So, finally Flipkart has bought Myntra, exposing an open secret and sending a not-so-subtle message—to rival Amazon. Despite loud protestations, it is quite clear that the investors, three of whom own shares in both companies, played a big role in seeing this deal through. Bringing together India’s largest online retailer and the country’s hippest fashion portal makes financial sense for the investors, and also strategic sense. The hard part is going to begin now. Instead of Flipkart and Myntra burning more cash to battle each other and the rest of the lot in the crowded online retail industry, investors now have the comfort of knowing their money will be used to fight the real challenger—Amazon—whose founder Jeff Bezos views India as a key market where he is willing to commit considerable sums of money from his considerably large war chest. Myntra, which informed observers estimate has been valued at around $370 million, is a strategic fit for Flipkart. As fashion becomes the premier battleground for online portals in India, Myntra with its higher margins from branded apparel, will help bolster Flipkart’s defences. With a product mix dominated by electronics, books and low-cost apparel, the seven year-old company founded by IIT-Delhi graduates Sachin Bansal and Binny Bansal has demonstrated that it is willing to think different and think big. Even as talks with Myntra’s Mukesh Bansal started and stalled in recent months, Flipkart has been busy. Inhouse logistics arm eKart now delivers products sold by rivals, while payment gateway PayZippy is being nurtured as a separate business, the first of several technology products the company says it will build. But these are just good beginnings. So far, Flipkart’s Bansals, who hope to sell eve- rything apart from cars and groceries, have wooed customers with steep discounts that have coloured their books red. To grow faster, they need higher margins that are delivered mostly by products designed in-house.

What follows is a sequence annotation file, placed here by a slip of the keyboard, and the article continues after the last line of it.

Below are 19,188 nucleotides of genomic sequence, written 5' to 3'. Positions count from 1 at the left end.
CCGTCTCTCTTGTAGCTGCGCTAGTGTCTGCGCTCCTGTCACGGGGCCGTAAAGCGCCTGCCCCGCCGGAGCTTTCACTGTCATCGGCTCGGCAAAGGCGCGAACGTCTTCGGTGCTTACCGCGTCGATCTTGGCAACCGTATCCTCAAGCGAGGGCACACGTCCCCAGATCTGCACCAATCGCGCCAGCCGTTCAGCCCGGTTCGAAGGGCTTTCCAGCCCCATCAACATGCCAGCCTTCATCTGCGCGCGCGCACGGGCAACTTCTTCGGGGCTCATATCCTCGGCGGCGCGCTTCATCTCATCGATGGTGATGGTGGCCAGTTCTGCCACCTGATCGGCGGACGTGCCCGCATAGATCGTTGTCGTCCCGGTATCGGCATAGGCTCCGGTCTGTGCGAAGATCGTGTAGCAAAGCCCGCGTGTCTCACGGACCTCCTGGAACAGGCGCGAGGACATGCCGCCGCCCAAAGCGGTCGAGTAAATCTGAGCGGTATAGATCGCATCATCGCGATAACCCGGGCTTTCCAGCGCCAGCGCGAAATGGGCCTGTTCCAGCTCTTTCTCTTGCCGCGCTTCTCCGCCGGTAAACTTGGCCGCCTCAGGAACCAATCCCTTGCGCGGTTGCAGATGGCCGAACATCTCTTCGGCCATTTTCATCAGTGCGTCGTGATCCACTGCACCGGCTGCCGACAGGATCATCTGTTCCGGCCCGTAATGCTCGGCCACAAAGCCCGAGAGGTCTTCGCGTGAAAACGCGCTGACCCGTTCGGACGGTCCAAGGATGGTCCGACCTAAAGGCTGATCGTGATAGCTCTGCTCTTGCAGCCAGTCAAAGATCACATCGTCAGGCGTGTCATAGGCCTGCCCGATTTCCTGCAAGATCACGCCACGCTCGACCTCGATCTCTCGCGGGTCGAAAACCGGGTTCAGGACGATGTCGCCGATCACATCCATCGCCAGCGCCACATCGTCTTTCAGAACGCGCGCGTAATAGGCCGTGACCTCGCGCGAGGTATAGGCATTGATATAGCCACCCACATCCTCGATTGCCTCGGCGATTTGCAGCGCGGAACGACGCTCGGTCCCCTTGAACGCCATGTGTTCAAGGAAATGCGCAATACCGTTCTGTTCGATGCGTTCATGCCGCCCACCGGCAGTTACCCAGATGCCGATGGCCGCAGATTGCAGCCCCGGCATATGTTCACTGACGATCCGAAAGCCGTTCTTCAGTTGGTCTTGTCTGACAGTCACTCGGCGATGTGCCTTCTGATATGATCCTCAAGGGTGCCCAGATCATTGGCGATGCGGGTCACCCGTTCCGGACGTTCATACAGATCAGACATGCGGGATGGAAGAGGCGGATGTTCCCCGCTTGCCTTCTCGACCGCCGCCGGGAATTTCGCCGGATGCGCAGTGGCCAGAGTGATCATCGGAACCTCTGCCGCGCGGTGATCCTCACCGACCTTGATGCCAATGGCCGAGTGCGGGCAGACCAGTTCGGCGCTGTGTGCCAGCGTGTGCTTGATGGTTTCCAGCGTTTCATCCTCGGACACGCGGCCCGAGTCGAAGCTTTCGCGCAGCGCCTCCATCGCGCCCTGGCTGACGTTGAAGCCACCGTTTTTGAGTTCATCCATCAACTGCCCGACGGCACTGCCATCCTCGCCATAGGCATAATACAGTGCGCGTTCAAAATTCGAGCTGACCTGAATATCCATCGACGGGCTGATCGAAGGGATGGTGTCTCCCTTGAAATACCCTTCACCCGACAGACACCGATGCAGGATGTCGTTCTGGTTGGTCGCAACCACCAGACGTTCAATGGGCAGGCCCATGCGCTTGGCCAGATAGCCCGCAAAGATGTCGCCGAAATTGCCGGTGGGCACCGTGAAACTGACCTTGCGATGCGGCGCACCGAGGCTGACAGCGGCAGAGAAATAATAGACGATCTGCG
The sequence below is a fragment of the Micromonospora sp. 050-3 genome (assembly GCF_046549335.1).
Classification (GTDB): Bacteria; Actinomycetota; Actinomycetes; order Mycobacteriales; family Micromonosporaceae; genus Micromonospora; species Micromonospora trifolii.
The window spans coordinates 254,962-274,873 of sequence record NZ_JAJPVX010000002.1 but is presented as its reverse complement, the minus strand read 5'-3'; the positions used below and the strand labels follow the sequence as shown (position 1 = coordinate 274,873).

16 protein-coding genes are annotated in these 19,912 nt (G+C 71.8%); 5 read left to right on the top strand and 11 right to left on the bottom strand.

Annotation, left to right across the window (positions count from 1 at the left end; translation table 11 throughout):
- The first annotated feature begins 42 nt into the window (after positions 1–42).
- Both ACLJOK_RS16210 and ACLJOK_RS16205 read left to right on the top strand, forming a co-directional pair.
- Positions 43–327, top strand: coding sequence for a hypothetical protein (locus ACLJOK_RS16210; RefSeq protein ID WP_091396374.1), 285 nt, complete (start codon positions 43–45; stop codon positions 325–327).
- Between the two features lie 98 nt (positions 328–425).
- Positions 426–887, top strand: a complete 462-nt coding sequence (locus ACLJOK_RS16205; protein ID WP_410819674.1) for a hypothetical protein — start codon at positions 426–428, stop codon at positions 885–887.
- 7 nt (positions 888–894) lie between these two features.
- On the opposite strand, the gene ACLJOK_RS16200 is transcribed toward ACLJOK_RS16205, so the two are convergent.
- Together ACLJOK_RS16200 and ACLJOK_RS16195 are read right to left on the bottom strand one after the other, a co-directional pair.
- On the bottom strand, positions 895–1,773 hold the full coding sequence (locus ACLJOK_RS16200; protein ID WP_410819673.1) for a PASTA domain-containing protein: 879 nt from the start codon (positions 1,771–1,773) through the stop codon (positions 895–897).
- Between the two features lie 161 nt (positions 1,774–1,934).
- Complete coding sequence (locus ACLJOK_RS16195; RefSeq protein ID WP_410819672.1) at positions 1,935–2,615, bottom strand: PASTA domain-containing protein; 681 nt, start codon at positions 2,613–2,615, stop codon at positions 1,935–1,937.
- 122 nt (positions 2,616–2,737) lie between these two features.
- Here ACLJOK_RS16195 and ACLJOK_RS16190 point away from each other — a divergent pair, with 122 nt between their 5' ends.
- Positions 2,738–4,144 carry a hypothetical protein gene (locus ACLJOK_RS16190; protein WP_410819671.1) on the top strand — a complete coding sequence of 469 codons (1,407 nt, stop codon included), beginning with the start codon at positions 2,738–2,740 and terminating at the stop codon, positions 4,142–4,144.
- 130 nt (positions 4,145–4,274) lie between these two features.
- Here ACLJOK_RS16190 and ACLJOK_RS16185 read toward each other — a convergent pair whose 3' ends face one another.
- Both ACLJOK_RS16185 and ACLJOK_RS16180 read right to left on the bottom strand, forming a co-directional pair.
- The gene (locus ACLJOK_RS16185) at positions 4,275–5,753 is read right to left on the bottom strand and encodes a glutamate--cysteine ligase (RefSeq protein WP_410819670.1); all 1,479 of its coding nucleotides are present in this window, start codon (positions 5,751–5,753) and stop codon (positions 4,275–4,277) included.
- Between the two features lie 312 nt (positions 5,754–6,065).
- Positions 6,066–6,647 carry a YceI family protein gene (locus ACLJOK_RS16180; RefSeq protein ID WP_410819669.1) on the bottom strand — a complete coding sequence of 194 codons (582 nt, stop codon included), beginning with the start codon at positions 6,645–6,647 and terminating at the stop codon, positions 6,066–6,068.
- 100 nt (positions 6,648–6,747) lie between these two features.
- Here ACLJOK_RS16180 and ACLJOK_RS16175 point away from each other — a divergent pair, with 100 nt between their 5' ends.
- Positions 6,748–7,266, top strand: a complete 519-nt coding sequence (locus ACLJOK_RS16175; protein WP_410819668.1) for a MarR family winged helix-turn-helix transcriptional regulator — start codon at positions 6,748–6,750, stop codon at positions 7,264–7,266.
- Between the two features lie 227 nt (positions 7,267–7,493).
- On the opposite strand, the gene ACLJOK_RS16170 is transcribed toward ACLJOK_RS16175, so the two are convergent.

Myntra will help with its portfolio of private label apparel that enjoy margins of up to 60%, but Flipkart needs more such arrows in its quiver. Private label electronics—as Kindle has done for Amazon—can boost notoriously low margins in the segment. They can also do well by scouting for ideas and products in India’s technology startup space that is throwing up innovations ranging from wearable devices to technology that can automate warehouses and help customers get a feel of the clothes displayed on their portal.
More boldness has to be the calling card for the Bansals, who claim to draw inspiration from Jack Ma’s Alibaba, as they take on Bezos’s challenge on their home turf. Investors who have sunk money into this battle and are banking on Sachin Bansal’s famed “cool temperament” to see them through, will need to ensure he has enough motivation to invest skin in the game. Bezos owns nearly 18% of Amazon, while Ma’s 8.9% in Alibaba is set to deliver a fortune to the Chinese entrepreneur who has built an empire that spans the gamut from a wholesale portal to an investment platform for online shoppers.
Flipkart’s Bansals are estimated to together own about a fifth of their company that is now valued at about $ 2.5 billion. With Myntra in the fold, surely they have much to do battle for.